Our history | St Joseph's Hospice

Our history

As well as the wonderful explanation of our history below, please do view the flickbook version of our Heritage Centre too.

1900: Arrival of Sisters in Hackney

  • At the turn of the century, living conditions were grim in the crowded tenements of Hackney.
  • On June 27 1900, five Religious Sisters of Charity (Irish Sisters of Charity as they were known at that time) arrived in Hackney – Winefred Sugrue, Mary Sabas O’Connor, Mary Uriel Duffy, Catherine O’Flynn and Agnes Aloysius Martin.
  • They were invited initially by the Archbishop of Westminster, Cardinal Vaughan.
  • Their arrival was largely due to Father Peter Gallwey, an Irish Jesuit priest, who through a wealthy contact was able to raise enough money for a Foundation.
  • The Foundation was funded by the generosity of Grace Goldsmid
  • In 1901 as a result of a bitter winter and widespread unemployment needy mothers and children arrived at the convent door. Nobody was turned away. 

1903: Cambridge Lodge

  • In the spring of 1903, the Sisters moved into 6 Cambridge Lodge.
  • In June 1903 the Cambridge Lodge Estate was put up for sale. However the Sisters did not have enough funds to buy it.
  • On December 4 1903 the Estate was sold to an anonymous buyer for £10,000.
  • On March 25 1904, the anonymous buyer handed over the property to the Religious Sisters of Charity for use as a Hospice for the Dying.

1905: St. Joseph’s Hospice Opens

  • Necessary renovation work (funded by the Religious Sisters of Charity) was completed in January 1905.
  • A day before the opening a tram driver, Mr Richard Whelan, was carried in by work colleagues. Suffering from tuberculosis he died two weeks later.
  • St Joseph’s Hospice opened quietly on January 15 1905. 
  • Among the Patrons were Queen Alexander and her daughter, Princess Victoria.
  • From the very beginning, the Hospice welcomed patients of all faiths and none. 
  • In 1907, the first Annual Report was produced. In the two years since opening 212 patients had been admitted.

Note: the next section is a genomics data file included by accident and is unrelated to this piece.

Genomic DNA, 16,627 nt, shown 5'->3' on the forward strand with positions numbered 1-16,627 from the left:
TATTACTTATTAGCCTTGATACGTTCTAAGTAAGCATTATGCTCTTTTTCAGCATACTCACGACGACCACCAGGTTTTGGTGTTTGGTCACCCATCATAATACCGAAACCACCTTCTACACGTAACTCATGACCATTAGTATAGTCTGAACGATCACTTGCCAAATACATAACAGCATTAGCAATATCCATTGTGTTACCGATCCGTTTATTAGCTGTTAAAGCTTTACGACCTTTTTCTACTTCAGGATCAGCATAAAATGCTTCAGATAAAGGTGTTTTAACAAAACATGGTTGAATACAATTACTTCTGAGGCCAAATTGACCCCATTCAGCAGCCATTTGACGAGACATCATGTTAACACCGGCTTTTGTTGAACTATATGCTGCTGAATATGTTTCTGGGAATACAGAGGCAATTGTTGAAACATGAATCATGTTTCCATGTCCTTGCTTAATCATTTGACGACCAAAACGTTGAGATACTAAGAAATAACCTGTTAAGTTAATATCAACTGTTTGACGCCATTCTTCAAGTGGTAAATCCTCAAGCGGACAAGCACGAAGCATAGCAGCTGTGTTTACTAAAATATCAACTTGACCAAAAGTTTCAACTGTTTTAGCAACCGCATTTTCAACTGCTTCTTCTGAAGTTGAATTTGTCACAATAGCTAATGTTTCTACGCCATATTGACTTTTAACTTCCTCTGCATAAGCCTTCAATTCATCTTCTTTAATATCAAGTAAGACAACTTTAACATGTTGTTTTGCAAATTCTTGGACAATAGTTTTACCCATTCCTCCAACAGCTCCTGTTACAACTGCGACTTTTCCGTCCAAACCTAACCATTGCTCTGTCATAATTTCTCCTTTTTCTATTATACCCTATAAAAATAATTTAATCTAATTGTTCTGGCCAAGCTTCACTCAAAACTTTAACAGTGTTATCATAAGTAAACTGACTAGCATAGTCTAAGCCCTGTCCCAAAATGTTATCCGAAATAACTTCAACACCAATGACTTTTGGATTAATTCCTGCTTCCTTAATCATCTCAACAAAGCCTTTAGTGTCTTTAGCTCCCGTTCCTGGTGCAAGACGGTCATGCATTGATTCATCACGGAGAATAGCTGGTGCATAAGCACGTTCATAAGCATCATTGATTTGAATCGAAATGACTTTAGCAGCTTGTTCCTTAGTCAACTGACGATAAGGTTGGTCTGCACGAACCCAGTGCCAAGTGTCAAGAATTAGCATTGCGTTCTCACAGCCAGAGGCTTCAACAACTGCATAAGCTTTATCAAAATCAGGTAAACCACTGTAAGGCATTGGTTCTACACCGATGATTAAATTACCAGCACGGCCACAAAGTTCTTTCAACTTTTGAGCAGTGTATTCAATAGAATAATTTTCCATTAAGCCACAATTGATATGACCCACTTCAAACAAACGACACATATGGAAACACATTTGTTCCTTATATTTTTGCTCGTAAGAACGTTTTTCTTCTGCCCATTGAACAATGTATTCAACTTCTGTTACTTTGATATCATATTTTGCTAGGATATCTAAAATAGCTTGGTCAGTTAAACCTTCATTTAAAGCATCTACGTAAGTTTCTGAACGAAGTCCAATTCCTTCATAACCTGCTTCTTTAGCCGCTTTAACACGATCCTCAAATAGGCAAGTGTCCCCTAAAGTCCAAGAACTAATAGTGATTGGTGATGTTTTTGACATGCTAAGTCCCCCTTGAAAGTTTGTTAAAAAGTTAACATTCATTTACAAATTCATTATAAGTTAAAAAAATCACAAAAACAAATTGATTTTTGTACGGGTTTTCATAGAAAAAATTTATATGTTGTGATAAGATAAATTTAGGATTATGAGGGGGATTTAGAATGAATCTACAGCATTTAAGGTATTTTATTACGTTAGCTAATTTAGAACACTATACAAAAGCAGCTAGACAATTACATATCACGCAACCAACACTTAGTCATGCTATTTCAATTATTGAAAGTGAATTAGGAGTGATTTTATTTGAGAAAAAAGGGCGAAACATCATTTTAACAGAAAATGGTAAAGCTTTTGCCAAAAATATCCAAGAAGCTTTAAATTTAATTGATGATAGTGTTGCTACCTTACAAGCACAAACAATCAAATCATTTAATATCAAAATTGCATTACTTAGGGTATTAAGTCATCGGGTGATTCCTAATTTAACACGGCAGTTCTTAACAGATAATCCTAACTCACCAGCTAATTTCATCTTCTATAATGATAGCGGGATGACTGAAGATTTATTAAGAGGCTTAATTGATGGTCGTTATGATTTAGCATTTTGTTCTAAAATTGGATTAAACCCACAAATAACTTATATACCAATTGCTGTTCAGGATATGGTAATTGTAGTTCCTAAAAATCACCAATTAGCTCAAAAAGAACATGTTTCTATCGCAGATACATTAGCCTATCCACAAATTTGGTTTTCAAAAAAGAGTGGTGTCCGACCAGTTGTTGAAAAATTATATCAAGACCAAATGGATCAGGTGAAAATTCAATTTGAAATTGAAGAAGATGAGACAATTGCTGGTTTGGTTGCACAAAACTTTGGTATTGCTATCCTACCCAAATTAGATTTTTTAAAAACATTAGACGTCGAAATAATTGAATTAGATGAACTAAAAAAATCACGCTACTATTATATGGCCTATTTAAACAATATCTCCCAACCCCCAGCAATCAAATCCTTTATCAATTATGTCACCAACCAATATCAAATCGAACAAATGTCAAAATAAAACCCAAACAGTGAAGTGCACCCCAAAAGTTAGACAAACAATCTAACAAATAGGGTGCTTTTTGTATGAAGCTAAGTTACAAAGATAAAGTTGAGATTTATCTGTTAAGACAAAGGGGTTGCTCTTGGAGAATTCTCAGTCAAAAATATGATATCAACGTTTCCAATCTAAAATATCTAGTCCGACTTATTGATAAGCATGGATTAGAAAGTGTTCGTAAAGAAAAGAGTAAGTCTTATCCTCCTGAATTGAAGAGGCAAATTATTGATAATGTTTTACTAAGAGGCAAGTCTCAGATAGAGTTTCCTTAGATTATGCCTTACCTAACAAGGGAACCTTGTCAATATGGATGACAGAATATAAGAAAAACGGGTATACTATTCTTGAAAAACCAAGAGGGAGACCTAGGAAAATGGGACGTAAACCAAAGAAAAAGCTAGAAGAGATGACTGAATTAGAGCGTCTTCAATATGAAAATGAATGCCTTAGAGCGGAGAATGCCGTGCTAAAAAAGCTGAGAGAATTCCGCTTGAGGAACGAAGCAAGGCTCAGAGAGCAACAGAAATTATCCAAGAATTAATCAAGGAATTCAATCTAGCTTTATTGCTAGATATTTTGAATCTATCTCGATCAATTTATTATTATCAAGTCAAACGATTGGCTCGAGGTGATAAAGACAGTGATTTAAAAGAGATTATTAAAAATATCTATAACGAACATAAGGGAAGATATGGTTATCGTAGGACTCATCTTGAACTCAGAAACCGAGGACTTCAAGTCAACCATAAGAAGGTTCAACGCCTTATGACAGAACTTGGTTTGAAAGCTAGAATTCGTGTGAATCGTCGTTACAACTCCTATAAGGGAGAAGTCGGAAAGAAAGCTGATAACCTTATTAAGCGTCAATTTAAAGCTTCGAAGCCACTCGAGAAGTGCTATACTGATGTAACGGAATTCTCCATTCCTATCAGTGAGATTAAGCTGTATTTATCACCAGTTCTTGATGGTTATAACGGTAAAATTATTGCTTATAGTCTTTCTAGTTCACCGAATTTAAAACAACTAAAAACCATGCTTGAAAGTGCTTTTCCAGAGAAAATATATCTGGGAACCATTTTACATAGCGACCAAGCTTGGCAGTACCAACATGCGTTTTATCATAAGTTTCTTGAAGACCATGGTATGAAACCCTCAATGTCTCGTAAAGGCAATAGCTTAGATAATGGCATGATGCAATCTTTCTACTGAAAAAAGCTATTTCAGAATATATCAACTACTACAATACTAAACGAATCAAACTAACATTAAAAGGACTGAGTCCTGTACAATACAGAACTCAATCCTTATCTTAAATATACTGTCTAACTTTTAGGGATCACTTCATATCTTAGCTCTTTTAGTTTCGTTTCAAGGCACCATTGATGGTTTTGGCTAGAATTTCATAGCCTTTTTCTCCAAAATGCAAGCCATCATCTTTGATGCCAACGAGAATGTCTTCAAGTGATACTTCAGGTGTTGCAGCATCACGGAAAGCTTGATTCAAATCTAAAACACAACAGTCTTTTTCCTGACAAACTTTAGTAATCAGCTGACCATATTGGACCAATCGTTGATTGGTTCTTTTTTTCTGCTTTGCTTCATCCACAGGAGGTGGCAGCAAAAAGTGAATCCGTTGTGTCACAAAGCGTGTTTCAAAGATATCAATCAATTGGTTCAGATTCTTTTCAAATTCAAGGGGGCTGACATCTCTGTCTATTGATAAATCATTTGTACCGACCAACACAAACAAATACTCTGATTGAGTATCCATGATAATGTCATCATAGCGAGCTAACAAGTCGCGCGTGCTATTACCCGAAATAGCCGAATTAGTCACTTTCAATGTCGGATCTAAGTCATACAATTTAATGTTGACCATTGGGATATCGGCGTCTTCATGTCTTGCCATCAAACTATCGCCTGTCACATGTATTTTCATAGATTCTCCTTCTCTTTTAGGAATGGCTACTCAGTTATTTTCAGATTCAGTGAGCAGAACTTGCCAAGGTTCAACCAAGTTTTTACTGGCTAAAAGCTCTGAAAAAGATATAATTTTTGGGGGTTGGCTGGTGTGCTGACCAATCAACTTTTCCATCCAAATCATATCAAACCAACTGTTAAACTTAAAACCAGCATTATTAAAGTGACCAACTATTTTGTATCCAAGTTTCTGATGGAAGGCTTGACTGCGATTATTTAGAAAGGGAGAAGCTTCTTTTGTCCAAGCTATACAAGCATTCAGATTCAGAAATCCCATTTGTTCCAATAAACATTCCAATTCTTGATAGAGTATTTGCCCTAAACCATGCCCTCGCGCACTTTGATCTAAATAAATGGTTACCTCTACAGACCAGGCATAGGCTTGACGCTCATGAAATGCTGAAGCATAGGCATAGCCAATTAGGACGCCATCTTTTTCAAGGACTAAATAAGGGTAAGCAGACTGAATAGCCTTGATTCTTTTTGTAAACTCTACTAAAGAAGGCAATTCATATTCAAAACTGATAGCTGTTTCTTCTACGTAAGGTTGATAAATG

• The Sisters were kept also busy serving the people of Hoxton and Hackney in their own homes and witnessed the poverty and suffering first hand. 
  • They also served breakfast to the men and women of the roads every day from the huts at the back of the Hospice. 
  • In 1909, St. Joseph’s Hospice was feeding starving people in conditions of high unemployment and harsh weather.

1911: Hospice Expands

  • The first building project was the construction was of a chapel, just 45 feet long by 24 feet wide, with outer walls of corrugated iron. It cost £450.
  • In 1922 three new wards were built. These housed patients with tuberculosis.
  • In 1923, the hospice was recognised by the Ministry for Health as a home for “the reception of advanced cases of pulmonary tuberculosis”.
  • In 1927, 8 King Edward Road, just around the corner from the Hospice, was purchased as a nurses’ home.

1932: The Permanent Chapel Opens

  • In 1932 a new chapel, designed by John Sterrett, connecting the convent to the hospice was opened.
  • This chapel still exists today and is the oldest remaining part of the present day building.

1945: Reconstruction

  • In 1939, the hospice was requisitioned for defence purposes. Hospice patients and equipment were moved to accommodation in Bath which was owned by the Religious Sisters of Charity.
  • Bombs fell on Hackney damaging parts of St Joseph’s Hospice.
  • In 1945, following this time of conflict, improvements were made to update facilities and increase the comfort of patients.
  • The Sisters also embarked on plans for a new hospice wing to meet the increasing demand for beds.

1950 – 2000: A New Era of Expansion

  • Following the reconstruction of 1945, a new chapter began in the life of the hospice.
  • There were now 25 nuns, a large staff of doctors, nurses, ancillary workers and volunteers.
  • In 1958, Cicely Saunders (founder of St. Christopher’s Hospice) began working on her clinical studies at St Joseph’s Hospice.
  • In 1969, the Day Centre and Occupational Therapy Unit was opened.
  • The hospice was caring for 120 patients in their own homes, and contained 112 in-patient beds that accommodated between 600 and 700. patients each year.
  • At its peak, St Patrick’s wing also housed up to 60 long stay patients. 
  • Herman House rehabilitation and respite care unit was opened in 1977 and had 26 residents. 
  • In 1975, Home Care (MacMillan Cancer Support) was launched by Dr Richard Lamerton and Sr Antonia.
  • In 1979, Dr James Hanratty (pioneer of hospice medicine and co - founder of Help the Hospices) became St Joseph’s first Medical Director.
  • Under his leadership, the hospice expanded and multidisciplinary meetings were introduced for patients and families.
  • In 1984,  the Norfolk Wing Education Centre and Day Hospice was opened by Her Majesty, Queen Elizabeth II. 
  • September 26 1990 saw the inaugural meeting of the Board of Management.
  • In 1996, the first issue of St. Joseph’s Newsletter was produced.

The 2000s: An Expansive and Modern Hospice

  • The twentieth century saw St. Joseph’s transform from a modest establishment providing solitude and care to the dying poor, people of all faiths and none, to an expansive modern hospice including palliative care, education and research.
  • Over the course of a century, St. Joseph’s Hospice has demonstrated that it can adapt and change with the times, while still maintaining its original mission and remaining rooted within its local community.

We would like to hear from you